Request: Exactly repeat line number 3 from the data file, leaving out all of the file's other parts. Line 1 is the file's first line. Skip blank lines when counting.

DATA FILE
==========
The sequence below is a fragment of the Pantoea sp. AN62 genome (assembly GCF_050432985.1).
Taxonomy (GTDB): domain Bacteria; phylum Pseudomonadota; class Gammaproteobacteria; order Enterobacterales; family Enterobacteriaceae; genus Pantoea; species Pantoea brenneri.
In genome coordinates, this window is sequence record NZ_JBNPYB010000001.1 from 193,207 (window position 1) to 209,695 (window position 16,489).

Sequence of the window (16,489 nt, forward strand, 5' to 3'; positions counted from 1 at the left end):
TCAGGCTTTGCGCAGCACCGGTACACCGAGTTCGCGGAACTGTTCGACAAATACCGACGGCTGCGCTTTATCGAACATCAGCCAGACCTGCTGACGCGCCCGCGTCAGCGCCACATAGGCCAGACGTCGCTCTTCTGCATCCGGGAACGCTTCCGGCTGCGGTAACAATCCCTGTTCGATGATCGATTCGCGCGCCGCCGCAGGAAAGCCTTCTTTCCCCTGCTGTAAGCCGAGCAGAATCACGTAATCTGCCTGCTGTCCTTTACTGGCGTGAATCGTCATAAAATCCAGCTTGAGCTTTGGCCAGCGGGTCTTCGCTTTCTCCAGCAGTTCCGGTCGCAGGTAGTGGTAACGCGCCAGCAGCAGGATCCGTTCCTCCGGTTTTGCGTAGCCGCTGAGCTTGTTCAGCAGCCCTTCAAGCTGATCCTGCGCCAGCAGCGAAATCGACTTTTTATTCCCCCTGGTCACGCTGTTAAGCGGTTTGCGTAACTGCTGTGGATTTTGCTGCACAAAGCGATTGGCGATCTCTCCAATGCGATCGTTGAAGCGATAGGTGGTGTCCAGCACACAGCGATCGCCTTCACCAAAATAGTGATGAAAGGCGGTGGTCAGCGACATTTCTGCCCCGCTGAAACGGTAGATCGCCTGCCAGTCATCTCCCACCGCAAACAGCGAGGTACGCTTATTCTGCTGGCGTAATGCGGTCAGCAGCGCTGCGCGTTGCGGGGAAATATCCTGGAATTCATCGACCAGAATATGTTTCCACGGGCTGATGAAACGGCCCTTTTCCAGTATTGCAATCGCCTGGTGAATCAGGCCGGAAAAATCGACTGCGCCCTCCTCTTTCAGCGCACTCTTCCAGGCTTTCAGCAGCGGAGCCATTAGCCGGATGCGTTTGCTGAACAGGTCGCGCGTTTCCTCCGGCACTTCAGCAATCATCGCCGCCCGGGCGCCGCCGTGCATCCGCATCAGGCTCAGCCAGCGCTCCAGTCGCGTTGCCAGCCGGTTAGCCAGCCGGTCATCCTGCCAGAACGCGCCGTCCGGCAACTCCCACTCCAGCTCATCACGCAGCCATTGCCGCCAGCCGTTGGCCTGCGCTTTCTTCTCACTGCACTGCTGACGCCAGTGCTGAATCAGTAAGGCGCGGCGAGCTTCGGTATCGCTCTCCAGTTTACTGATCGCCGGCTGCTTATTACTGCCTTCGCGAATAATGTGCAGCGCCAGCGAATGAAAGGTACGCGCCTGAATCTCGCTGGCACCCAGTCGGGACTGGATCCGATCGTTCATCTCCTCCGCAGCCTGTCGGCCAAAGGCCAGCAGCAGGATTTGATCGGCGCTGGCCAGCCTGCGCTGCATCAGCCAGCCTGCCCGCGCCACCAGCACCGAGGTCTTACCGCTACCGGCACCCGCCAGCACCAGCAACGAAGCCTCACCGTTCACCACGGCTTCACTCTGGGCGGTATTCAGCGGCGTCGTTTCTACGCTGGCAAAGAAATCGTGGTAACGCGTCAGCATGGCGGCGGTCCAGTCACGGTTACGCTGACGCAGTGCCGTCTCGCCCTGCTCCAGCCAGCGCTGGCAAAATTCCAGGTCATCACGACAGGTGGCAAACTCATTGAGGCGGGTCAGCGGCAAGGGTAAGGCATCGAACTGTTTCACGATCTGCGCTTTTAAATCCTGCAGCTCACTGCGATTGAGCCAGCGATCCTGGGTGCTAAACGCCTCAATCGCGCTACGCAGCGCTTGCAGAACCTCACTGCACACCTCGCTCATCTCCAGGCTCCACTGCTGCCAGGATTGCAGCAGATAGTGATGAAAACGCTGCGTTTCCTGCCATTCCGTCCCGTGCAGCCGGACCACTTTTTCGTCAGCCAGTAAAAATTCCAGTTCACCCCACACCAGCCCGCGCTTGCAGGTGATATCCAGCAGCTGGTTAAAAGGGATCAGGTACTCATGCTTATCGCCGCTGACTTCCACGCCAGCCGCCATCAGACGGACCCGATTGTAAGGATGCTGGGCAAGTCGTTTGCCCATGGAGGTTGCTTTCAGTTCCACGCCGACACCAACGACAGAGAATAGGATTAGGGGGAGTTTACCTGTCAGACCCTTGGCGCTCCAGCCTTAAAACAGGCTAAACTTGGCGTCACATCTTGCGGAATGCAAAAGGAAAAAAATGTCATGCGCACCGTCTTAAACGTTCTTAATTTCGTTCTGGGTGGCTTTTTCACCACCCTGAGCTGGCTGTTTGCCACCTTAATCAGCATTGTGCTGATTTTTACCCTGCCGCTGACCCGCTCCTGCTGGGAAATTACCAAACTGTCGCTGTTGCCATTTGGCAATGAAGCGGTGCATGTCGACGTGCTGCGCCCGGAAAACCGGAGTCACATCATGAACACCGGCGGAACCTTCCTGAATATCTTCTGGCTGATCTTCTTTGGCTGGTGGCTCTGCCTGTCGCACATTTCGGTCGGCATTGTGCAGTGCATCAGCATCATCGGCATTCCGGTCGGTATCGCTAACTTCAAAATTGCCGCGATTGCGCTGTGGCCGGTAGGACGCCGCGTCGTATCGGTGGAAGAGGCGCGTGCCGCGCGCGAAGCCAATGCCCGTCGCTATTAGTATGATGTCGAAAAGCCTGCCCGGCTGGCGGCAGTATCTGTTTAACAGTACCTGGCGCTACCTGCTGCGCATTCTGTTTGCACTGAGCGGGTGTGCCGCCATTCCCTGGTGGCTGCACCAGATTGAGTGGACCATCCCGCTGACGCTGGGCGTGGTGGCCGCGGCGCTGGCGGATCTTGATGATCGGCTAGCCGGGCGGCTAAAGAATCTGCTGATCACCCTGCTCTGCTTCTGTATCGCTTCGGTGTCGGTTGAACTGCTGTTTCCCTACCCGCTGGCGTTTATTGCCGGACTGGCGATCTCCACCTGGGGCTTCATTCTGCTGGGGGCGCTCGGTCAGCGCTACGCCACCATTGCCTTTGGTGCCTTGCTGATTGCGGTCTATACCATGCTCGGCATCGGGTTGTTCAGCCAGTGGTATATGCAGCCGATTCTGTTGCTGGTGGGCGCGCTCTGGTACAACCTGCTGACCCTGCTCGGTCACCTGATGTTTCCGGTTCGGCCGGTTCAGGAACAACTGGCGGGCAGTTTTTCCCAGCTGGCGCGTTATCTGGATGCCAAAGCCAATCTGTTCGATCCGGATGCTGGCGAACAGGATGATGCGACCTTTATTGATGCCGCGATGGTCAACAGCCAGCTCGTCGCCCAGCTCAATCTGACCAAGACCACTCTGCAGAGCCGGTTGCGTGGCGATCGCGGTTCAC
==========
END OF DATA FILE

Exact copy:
In genome coordinates, this window is sequence record NZ_JBNPYB010000001.1 from 193,207 (window position 1) to 209,695 (window position 16,489).